Drawing a bit from the tales she shared in her best-selling memoir, the fictional Mindy is a self-aware but also neurotic central character — a good Indian daughter who went to medical school and became an OB-GYN, even though all she ever really wanted to do was splay on the couch and watch Nora Ephron-style rom-com movies from 1990s. In a moment of self-loathing, she resolves to undertake a “Mindy project” of renewed discipline, revamping her social life and choices in men. It’s a losing proposition but a winning show.

The New Normal

Tuesdays at 8:30 p.m. on NBC

Ryan Murphy’s relentlessly strong (and even hyperactive) instinct for TV concepts and characters is always a pleasure to watch at the start — think of those initial episodes of “Glee,” “American Horror Story” and “Nip/Tuck.” Then, soon enough, some viewers tend to peel off from his shows until only diehard fans remain. (Raise your hand if you’re still willing to admit to being a Gleek.)

Murphy’s “The New Normal,” which premiered Sept. 11, is an ensemble comedy about a male couple, David and Bryan (“The Hangover’s” lost groom Justin Bartha and Broadway’s “Book of Mormon” star Andrew Rannells), who hire a down-on-her-luck, single-mom surrogate to carry their baby. It’s an idea whose time should have come a while back. Bartha and Rannells’s characters display yin/yang neuroses that keep their characters interesting, but as Goldie, the would-be surrogate, Georgia King is unfortunately bland.

Ellen Barkin saves the day with a deliciously acid standout performance as Goldie’s disapproving grandmother, Jane.


Thursday, Sept. 27, 9 p.m., CBS

Sherlock Holmes gets his zillionth update, this time with Jonny Lee Miller (“Eli Stone”) playing Arthur Conan Doyle’s timeless sleuth as a recovering addict whose British tycoon father ships him off to Manhattan for rehab.

Lucy Liu plays Dr. Joan Watson, a disgraced former surgeon who’s been hired to act as Sherlock’s 24-hour sober-living companion after his detox. In almost no time at all, they are working together on a murder case after Sherlock is asked by a New York homicide detective (Aidan Quinn) to examine a tony, uptown crime scene.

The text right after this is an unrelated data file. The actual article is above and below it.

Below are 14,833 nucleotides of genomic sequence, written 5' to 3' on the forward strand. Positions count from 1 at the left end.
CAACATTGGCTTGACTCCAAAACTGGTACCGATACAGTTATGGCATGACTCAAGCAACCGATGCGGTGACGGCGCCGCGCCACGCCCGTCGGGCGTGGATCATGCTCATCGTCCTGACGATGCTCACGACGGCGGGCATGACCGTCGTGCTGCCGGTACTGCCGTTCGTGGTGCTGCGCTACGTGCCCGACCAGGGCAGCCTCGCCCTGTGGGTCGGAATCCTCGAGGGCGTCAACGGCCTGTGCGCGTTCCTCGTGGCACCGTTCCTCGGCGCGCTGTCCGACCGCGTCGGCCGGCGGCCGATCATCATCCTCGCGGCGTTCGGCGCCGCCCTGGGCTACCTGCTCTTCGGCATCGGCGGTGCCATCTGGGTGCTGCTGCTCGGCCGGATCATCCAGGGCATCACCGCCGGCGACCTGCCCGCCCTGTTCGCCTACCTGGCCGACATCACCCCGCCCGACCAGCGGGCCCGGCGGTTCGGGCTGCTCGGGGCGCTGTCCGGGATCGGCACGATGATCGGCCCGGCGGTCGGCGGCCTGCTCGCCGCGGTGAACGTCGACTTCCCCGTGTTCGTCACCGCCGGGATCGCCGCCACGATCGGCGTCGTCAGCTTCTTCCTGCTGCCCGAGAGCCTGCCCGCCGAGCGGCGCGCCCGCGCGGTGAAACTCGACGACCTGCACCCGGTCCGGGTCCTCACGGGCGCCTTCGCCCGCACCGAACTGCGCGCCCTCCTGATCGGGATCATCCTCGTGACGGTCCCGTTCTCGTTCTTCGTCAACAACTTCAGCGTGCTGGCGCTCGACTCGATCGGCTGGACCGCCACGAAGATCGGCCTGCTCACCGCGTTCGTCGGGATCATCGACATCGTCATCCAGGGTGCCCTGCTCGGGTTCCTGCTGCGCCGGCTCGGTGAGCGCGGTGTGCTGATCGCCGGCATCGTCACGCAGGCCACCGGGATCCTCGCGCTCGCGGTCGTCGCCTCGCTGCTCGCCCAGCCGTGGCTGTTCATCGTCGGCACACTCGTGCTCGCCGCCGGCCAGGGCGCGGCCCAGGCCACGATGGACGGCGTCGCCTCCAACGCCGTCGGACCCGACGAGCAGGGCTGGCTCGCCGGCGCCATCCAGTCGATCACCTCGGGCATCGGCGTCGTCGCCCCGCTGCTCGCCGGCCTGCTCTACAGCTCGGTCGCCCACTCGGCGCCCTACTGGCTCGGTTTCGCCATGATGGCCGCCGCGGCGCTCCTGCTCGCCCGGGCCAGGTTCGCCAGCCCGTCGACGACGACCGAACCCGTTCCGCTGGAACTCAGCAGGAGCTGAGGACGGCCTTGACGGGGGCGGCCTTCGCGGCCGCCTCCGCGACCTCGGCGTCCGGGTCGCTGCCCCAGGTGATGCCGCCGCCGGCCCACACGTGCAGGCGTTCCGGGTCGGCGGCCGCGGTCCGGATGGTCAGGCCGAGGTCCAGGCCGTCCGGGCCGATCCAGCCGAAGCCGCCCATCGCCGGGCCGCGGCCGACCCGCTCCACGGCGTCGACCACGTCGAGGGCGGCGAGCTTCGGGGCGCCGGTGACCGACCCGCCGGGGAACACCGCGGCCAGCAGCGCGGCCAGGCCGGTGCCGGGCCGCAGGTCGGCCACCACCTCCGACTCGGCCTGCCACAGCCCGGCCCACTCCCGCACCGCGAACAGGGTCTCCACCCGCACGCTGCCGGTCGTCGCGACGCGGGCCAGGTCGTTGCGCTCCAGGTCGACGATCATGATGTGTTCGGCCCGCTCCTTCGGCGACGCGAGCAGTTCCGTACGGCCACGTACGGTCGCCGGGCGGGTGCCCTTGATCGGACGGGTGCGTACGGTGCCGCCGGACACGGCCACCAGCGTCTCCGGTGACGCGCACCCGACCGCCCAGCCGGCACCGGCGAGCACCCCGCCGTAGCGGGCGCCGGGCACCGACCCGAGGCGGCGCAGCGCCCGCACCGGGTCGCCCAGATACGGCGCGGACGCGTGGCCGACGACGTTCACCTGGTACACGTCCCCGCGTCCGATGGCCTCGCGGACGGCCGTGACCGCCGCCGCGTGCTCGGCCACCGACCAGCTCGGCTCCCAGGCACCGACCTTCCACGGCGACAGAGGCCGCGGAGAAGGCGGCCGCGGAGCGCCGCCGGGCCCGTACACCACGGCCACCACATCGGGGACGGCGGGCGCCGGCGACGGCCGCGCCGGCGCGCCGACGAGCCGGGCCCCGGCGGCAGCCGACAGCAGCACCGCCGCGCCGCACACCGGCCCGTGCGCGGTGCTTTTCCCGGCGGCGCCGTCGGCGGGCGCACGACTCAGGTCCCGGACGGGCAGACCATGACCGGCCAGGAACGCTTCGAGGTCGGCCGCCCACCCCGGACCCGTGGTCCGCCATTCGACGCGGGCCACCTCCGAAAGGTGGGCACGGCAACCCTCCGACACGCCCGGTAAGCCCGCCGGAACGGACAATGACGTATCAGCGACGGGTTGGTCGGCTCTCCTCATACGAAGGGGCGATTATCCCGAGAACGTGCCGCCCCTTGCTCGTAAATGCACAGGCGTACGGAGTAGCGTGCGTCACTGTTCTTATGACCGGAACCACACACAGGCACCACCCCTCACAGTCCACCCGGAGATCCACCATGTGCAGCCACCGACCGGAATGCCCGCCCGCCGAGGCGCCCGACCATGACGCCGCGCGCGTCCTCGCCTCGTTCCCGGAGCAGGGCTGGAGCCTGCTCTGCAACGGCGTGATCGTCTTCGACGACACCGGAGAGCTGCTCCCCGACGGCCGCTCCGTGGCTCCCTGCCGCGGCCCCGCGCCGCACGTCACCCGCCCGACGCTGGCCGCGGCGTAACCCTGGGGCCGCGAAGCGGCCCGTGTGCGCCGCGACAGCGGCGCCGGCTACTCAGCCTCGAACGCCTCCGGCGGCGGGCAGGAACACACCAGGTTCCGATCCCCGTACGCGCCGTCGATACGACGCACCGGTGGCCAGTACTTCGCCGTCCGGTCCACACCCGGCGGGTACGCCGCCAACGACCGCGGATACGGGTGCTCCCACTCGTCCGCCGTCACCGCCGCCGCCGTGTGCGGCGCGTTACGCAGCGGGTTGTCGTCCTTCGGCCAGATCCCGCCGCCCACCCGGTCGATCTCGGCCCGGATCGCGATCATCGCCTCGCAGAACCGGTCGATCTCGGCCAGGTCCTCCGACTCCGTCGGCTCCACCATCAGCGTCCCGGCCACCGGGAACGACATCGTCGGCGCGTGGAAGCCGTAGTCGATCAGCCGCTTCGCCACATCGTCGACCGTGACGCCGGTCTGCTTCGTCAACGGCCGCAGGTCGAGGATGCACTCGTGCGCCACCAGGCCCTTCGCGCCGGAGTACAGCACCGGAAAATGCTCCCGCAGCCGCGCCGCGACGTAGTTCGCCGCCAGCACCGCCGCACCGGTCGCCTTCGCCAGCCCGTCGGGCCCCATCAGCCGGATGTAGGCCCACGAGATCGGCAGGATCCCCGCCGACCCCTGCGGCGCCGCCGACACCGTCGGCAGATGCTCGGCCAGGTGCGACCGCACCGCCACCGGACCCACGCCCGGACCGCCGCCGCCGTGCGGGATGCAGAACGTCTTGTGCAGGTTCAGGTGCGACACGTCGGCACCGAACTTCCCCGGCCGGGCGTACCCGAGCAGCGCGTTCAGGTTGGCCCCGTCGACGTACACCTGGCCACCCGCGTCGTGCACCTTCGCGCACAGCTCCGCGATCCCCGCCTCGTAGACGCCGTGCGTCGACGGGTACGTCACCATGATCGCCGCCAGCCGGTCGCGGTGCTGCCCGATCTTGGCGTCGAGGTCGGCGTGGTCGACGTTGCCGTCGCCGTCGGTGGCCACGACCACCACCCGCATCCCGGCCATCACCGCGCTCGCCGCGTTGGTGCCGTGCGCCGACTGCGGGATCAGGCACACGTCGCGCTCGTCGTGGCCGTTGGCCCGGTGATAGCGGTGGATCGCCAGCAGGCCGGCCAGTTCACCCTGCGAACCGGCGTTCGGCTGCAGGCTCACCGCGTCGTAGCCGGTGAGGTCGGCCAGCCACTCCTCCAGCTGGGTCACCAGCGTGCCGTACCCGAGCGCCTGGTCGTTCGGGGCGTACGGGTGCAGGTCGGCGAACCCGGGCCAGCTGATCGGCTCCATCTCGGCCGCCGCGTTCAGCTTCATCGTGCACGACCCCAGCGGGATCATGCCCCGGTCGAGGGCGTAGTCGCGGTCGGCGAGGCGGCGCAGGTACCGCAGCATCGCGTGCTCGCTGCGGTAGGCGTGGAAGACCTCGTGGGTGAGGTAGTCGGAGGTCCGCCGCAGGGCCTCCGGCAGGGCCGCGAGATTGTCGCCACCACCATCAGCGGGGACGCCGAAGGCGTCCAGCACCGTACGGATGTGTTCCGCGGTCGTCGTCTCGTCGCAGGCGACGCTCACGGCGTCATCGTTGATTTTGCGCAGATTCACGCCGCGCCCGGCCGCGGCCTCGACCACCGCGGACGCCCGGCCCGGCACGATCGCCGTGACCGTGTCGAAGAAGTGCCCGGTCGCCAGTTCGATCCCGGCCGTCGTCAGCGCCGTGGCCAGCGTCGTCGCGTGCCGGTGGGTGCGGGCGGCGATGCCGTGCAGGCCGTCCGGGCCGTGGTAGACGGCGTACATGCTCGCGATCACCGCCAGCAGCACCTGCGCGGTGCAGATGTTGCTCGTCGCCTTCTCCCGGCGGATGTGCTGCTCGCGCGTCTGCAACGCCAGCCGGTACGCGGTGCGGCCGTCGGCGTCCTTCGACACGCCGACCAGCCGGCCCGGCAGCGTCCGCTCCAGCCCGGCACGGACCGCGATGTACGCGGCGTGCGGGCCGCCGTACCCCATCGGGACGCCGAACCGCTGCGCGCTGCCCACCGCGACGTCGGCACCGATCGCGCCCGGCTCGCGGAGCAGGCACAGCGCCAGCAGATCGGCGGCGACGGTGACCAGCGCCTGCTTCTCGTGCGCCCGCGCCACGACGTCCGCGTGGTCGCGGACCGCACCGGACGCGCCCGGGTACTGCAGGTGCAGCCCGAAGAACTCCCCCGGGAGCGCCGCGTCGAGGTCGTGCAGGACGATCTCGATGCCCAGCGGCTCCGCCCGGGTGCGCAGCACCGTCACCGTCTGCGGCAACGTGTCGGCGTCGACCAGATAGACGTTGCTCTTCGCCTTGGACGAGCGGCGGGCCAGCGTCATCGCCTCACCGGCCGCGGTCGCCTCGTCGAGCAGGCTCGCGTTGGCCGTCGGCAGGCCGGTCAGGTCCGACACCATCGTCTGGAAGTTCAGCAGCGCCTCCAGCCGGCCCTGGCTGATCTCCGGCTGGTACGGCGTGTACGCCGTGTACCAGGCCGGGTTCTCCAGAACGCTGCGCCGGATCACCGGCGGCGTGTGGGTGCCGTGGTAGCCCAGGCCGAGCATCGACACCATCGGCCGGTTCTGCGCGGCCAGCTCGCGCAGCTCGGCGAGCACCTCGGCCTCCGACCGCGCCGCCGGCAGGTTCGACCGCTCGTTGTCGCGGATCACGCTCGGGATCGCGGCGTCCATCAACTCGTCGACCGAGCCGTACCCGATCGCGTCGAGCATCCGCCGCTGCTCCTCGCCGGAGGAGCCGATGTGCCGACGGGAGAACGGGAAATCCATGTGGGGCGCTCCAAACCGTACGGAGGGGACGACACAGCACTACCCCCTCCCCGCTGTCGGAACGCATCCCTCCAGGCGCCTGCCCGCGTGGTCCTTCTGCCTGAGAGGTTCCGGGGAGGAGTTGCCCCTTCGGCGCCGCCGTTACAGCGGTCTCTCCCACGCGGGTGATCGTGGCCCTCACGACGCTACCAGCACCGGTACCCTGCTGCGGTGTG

In a way, CBS is honoring its present-day success as crime-procedural central with this twist on the daddy of all detective serials. “Elementary” exhibits enough stylish wit in its mood and look to quickly distinguish itself from the latest British “Sherlock” series (seen on PBS).


Monday, 9 p.m., NBC

NBC throws in with J.J. Abrams (of “Lost” and so much else) for this adventure drama set 15 years after all the lights, engines and electronics have gone out and life went medieval. Notions of world dystopia continue to strike a nerve. We see chaos, violence, government collapse — but also community gardens in cul-de-sacs. It can’t help but be interesting.

After a militia troop kills her father and kidnaps her brother, a young woman with oh-so-trendy archery skills (Tracy Spiridakos) sets off for a kudzu-covered Chicago (it’s always Chicago) in search of her uncle (Billy Burke), who might help her and her friends unlock the secret of the power outage and perhaps fix it. They are pursued by none other than Giancarlo Esposito (“Breaking Bad’s” baddest baddie, Gus Fring) who plays a former insurance adjustor turned cruel enforcer. In the meantime, no one seems particularly interested in steam engines.

666 Park Avenue

Sunday, Sept. 30, 9 p.m., ABC

The potential for haunted-house fun abounds in the Drake, a luxury Upper East Side prewar apartment building that’s owned by a Mephistopheles type (“Lost’s” Terry O’Quinn as Gavin Doran) who claims the souls of unlucky tenants whose terms of lease come due. An ambitious (but broke) young couple (Rachael Taylor and Dave Annable) answer Doran’s want ad for new live-in managers, and they’re instantly thrilled with the square-footage, original moldings and free rent.